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Armenia Becomes The Economist’s ‘Country of the Year’

Armenia Becomes The Economist’s ‘Country of the Year’

The nation once shadowed by a history of struggle for survival now enters a renewed era driven by optimism, innovation, and democracy.

There is a sense of warmth and comfort that radiates within Armenia; infants and elderly walk hand in hand, the young are loud and lively, the families affectionate and welcoming—and once immersed into the day to day, it feels as though the entire population is part of one big family.

In a distance, the scenic hillside of the region’s fertile vineyards adorned by apricots and pomegranates lay beneath the majestic Mount Ararat. Armenia is known to cherish the many layers of its past, and Ararat is a symbol of that. A once-ancient empire, Armenia stretched from the Mediterranean to the Caspian Sea before it lost a major part of its territory to neighbouring Turkey. But despite the decades of turbulence, its people have never been more fiercely proud of their nation’s history, as a promising future rises to conquer another day. This is the new Armenia.

Its population is celebrating the end of a month-long peaceful protest that led to the resignation of President Serzh Sargsyan and consequently, an end to the autocratic government that had controlled the former Soviet republic since 2008. In his place, Nikol Pashinyan, a prominent journalist, activist, and former parliamentarian, was elected Prime Minister.

This model of democratic engagement, and the series of opportunities and fortunes it has brought to the nation since, has prompted The Economist to name Armenia the ‘Country of the Year’. Today, Armenia and its ‘Velvet Revolution’ have become as a testament to the rest of the world that bringing about political change and positive renewal through peaceful protests is not only possible, but promising.

The Armenian people are a prime example of the belief that migration sparks innovation, uncovers potential, and facilitates adaptation to the evolving challenges of our world. Though involuntary, the migration of Armenians as a result of the atrocities of genocide in 1915, also created a movement of unity and hope for the future of their diaspora. As the month of April becomes a global dedication to the commemoration of the 1.5 million Armenians lost, this time is also served to demonstrate the power of perseverance, and the emergence of global citizens that have changed the world as a result of it.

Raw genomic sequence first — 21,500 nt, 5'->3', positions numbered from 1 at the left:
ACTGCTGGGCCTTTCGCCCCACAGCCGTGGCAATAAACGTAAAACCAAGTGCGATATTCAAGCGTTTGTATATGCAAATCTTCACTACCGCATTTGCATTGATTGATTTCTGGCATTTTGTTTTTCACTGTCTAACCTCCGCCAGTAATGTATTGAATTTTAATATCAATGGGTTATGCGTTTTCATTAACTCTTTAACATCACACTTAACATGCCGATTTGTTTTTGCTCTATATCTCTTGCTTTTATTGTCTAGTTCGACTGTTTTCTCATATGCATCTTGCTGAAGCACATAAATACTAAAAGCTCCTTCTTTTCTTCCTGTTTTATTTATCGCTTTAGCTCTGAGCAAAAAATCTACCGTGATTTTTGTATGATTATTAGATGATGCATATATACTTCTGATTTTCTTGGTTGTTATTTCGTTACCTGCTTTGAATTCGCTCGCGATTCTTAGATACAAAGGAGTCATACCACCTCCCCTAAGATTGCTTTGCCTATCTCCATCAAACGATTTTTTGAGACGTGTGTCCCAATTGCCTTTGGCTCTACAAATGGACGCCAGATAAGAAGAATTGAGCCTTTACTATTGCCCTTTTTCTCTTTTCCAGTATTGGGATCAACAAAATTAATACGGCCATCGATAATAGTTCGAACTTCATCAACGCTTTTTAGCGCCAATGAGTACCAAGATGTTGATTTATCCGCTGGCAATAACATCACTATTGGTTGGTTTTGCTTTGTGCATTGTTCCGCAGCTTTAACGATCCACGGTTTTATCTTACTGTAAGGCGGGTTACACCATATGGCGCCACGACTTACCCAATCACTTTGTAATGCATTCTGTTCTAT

Sharing that same vision, Founder of the Global Citizen Forum (GCF), Armand Arton, decided to host the next GCF in Yerevan, Armenia in October 2019. “I am delighted to be hosting such an essential gathering in this beautiful nation and incredibly proud to advocate my Armenian heritage,” shared Arton. “With a mission to empower unity through dialogue, this year’s Forum will focus on technology to achieve the transformation that the next generation of global citizens deserve.”

Embodying an open-air museum, Yerevan beautifully weaves modern cosmopolitan with thousand-year old history, connecting East to West with its rich cultural heritage and traditions that have evolved to fit the modern age. Its compelling hospitality and vibrant culture is celebrated amongst its lively streets, historical landmarks, rich harvest, unique architecture, and natural attractions.

One minute, it feels as though you have time-lapsed into the past, and the next, you are wandering about the city streets flooded with modern cafes, art galleries, upscale restaurants and luxury hotels. Within the last year, the nation is glowing again. There is an evolving elegance and richness that incites a newfound energy to the land—and the world is taking notice. As Armenia continues its journey to rebuild a stronger, united, and prosperous nation; voices of optimism, fortune, and freedom grow louder and louder for the world to hear: Armenia has been reborn.


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